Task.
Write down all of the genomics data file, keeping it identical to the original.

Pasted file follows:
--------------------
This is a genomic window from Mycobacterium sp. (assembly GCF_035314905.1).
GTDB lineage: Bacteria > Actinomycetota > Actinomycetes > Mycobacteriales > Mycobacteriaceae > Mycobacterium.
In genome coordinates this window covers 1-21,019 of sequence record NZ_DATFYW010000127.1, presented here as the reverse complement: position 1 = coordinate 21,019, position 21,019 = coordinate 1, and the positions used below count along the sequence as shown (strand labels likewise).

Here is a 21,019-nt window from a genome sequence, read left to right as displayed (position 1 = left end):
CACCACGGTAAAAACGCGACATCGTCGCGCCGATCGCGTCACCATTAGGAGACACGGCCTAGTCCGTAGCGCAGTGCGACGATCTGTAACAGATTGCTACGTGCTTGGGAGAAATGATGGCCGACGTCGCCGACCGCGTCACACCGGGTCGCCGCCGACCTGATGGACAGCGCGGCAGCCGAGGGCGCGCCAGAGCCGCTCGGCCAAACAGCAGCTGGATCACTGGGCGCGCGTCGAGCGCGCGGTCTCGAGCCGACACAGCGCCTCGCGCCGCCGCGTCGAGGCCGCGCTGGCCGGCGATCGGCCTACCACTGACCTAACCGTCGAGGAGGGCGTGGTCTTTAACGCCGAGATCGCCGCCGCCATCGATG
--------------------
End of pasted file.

This is a genomic window from Mycobacterium sp. (assembly GCF_035314905.1).
GTDB lineage: Bacteria > Actinomycetota > Actinomycetes > Mycobacteriales > Mycobacteriaceae > Mycobacterium.
In genome coordinates this window covers 1-21,019 of sequence record NZ_DATFYW010000127.1, presented here as the reverse complement: position 1 = coordinate 21,019, position 21,019 = coordinate 1, and the positions used below count along the sequence as shown (strand labels likewise).

Here is a 21,019-nt window from a genome sequence, read left to right as displayed (position 1 = left end):
CACCACGGTAAAAACGCGACATCGTCGCGCCGATCGCGTCACCATTAGGAGACACGGCCTAGTCCGTAGCGCAGTGCGACGATCTGTAACAGATTGCTACGTGCTTGGGAGAAATGATGGCCGACGTCGCCGACCGCGTCACACCGGGTCGCCGCCGACCTGATGGACAGCGCGGCAGCCGAGGGCGCGCCAGAGCCGCTCGGCCAAACAGCAGCTGGATCACTGGGCGCGCGTCGAGCGCGCGGTCTCGAGCCGACACAGCGCCTCGCGCCGCCGCGTCGAGGCCGCGCTGGCCGGCGATCGGCCTACCACTGACCTAACCGTCGAGGAGGGCGTGGTCTTTAACGCCGAGATCGCCGCCGCCATCGATG